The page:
A Little Italy painter’s colorful, complex city

April 4, 2016

In October 1972, the cover of New York magazine featured a photo of a working-class man posing with several paintings.

[“Worker’s Holiday—Coney Island,” 1965]

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“This man pumps gas in the Bronx for a living,” the New York headline announced. “He may also be the best primitive painter since Grandma Moses.”

[“New York City,” 1957]

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The smiling man on the cover was Ralph Fasanella. Born in the Bronx and raised in Greenwich Village’s Little Italy, Fasanella had already scored some success as a self-taught painter.

[“San Genarro—Festa,” 1950]

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But the New York cover turned this middle-aged union organizer and gas station owner into something of an artistic late bloomer.

His enormous, carnival-colored paintings and panoramas, finely detailed and conveying the complexity of urban life, became sought-after examples of primitive art.

[“Stickball”]

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“Primitive” was a term he disliked. Social realism might be a more appropriate label for Fasanella’s work, as he captured images of family life, labor unrest, and working-class neighborhoods.

[“New York Going to Work”]

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“[His paintings’] bittersweet mood and crowded space also conveyed something of what the critic John Berger called ‘the violence of the daily necessity of the streets,’ noting ‘the way that the density of the working population makes itself felt,'” wrote the New York Times.

FasanellacoverHis depictions of Italian festivals, the Brooklyn Bridge, Coney Island, and other New York icons burst with color, energy, and authenticity.

“Painting until the wee hours of the morning to the tunes of John Coltrane, Charles Mingus and Dexter Gordon, Fasanella described himself as a jazz artist,” states aflcio.org.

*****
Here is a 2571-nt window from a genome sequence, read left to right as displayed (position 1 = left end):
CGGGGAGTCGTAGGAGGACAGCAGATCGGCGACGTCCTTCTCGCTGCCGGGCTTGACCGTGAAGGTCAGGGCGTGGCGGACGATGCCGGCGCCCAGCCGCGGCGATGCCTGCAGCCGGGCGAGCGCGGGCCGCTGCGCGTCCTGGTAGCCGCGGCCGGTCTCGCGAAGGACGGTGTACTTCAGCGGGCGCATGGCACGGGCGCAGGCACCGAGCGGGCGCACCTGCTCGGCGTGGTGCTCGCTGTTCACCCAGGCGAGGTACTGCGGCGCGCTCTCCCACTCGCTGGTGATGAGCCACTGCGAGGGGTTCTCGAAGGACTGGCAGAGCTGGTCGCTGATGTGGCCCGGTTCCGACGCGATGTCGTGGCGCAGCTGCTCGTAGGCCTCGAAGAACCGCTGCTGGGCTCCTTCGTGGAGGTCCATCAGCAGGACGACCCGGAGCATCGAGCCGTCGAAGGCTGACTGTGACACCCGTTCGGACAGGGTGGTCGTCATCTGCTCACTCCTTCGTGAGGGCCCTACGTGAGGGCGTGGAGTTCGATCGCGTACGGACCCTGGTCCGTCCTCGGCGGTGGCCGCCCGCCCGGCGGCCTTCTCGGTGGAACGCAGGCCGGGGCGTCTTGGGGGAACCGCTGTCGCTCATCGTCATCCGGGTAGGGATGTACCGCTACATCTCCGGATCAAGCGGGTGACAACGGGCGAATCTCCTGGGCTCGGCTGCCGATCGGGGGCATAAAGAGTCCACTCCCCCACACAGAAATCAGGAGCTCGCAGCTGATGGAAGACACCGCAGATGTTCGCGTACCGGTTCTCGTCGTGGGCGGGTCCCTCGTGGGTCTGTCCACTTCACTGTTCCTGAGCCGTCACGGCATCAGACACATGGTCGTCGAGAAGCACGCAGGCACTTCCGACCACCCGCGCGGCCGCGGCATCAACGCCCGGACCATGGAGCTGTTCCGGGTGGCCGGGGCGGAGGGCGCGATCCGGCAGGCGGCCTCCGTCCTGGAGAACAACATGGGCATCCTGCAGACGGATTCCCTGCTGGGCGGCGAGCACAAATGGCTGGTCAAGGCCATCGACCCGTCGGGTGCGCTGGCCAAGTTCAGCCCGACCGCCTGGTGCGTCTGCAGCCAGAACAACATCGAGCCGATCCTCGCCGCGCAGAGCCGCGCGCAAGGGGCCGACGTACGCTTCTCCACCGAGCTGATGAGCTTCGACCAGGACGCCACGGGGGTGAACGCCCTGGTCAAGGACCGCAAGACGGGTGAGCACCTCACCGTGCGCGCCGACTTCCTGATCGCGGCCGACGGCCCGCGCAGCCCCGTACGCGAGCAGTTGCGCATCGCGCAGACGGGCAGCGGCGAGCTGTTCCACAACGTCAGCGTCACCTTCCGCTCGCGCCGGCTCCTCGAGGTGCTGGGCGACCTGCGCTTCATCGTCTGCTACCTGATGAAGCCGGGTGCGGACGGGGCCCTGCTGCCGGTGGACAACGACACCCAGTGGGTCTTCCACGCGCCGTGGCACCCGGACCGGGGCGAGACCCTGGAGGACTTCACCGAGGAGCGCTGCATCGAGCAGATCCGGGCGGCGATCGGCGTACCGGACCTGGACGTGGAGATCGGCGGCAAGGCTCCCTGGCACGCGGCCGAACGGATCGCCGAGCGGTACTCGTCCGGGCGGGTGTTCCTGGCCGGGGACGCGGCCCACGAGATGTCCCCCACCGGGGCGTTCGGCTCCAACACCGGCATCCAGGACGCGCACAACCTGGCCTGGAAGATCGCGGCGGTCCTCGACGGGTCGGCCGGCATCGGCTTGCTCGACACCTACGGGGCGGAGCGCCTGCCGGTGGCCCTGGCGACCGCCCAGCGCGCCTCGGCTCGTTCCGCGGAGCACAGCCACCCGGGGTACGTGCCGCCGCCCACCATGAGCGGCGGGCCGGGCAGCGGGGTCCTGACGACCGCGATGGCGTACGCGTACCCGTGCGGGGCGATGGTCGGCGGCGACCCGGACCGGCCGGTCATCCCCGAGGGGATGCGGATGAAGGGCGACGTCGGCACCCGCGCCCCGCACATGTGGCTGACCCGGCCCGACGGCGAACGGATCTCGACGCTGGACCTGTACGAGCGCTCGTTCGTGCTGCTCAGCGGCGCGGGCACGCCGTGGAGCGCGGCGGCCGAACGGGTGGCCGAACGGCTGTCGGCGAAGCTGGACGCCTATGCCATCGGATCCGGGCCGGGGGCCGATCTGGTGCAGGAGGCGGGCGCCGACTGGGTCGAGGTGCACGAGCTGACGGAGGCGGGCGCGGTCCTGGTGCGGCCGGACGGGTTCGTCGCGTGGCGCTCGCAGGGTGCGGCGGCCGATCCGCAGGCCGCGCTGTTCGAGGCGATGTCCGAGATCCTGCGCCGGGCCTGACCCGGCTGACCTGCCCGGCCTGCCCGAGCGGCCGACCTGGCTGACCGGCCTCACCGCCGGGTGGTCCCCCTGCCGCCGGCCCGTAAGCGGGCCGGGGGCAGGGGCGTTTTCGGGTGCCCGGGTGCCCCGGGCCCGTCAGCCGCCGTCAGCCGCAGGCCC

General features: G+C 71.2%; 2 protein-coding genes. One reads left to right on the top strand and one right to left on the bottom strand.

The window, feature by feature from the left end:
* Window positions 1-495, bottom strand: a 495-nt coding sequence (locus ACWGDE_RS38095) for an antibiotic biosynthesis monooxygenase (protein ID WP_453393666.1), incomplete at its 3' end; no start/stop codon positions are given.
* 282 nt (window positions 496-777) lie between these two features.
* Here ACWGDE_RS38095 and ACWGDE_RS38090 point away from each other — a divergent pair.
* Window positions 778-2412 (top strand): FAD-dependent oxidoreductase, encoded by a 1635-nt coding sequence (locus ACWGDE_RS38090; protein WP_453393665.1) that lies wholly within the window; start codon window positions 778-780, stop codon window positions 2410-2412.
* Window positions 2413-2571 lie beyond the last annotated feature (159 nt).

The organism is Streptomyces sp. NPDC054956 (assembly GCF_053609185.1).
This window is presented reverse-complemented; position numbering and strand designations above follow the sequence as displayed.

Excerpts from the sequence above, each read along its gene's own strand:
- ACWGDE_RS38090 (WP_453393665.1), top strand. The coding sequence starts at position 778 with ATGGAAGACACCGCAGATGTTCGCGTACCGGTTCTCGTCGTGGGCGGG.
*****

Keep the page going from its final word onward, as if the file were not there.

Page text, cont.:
“He said he painted from his belly and would urge young aspiring artists to reject pretention, to be authentic, to paint what they know and where they came from.”

A witness paints the tragic Triangle shirtwaist fire

March 7, 2016

Before he became a noted painter in the mid-1940s, Vincent Joseph Gatto was just another kid growing up in Little Italy.

He lived with his widowed stepmother and made ends meet as a plumber’s helper, a milk-can washer, steamfitter, and a featherweight club fighter.

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Looking for extra cash, he decided to show some of his paintings at the annual Greenwich Village Art Show, thinking his unschooled artistic efforts were better than what he saw on display along the sidewalks.

He quickly found fame and gallery representation for the works he painted from “outa my head,” he told Life in 1948.

VincentjosephgattoOne of those from-memory paintings focused on the Triangle shirtwaist fire. On the afternoon of March 25, 1911, Gatto (left), then 18, witnessed the terrible inferno on Washington Place and Greene Street.

Thirty-three years later, he recalled what he saw: the intense smoke and fire, helpless crowds, and the shrouded bodies of workers who jumped or fell to death being laid out on the sidewalk by firefighters.